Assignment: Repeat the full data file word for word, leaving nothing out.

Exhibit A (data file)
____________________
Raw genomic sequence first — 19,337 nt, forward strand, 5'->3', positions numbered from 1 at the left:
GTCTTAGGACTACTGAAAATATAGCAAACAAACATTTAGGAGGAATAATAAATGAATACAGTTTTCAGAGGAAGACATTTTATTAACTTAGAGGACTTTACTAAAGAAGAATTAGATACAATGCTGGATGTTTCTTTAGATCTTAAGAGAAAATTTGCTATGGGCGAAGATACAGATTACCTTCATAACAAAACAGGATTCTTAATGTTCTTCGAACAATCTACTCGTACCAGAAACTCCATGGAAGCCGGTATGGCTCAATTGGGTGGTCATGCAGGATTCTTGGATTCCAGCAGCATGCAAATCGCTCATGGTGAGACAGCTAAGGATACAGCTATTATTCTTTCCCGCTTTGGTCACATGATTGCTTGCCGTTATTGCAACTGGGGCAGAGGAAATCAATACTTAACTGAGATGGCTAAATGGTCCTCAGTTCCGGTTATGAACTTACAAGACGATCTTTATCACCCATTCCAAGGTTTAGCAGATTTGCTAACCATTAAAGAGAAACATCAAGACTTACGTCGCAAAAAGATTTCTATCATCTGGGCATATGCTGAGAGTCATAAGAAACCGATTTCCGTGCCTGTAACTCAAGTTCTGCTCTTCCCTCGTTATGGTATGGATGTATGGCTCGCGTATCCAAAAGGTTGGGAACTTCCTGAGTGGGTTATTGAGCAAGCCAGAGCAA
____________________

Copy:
Raw genomic sequence first — 19,337 nt, forward strand, 5'->3', positions numbered from 1 at the left:
GTCTTAGGACTACTGAAAATATAGCAAACAAACATTTAGGAGGAATAATAAATGAATACAGTTTTCAGAGGAAGACATTTTATTAACTTAGAGGACTTTACTAAAGAAGAATTAGATACAATGCTGGATGTTTCTTTAGATCTTAAGAGAAAATTTGCTATGGGCGAAGATACAGATTACCTTCATAACAAAACAGGATTCTTAATGTTCTTCGAACAATCTACTCGTACCAGAAACTCCATGGAAGCCGGTATGGCTCAATTGGGTGGTCATGCAGGATTCTTGGATTCCAGCAGCATGCAAATCGCTCATGGTGAGACAGCTAAGGATACAGCTATTATTCTTTCCCGCTTTGGTCACATGATTGCTTGCCGTTATTGCAACTGGGGCAGAGGAAATCAATACTTAACTGAGATGGCTAAATGGTCCTCAGTTCCGGTTATGAACTTACAAGACGATCTTTATCACCCATTCCAAGGTTTAGCAGATTTGCTAACCATTAAAGAGAAACATCAAGACTTACGTCGCAAAAAGATTTCTATCATCTGGGCATATGCTGAGAGTCATAAGAAACCGATTTCCGTGCCTGTAACTCAAGTTCTGCTCTTCCCTCGTTATGGTATGGATGTATGGCTCGCGTATCCAAAAGGTTGGGAACTTCCTGAGTGGGTTATTGAGCAAGCCAGAGCAA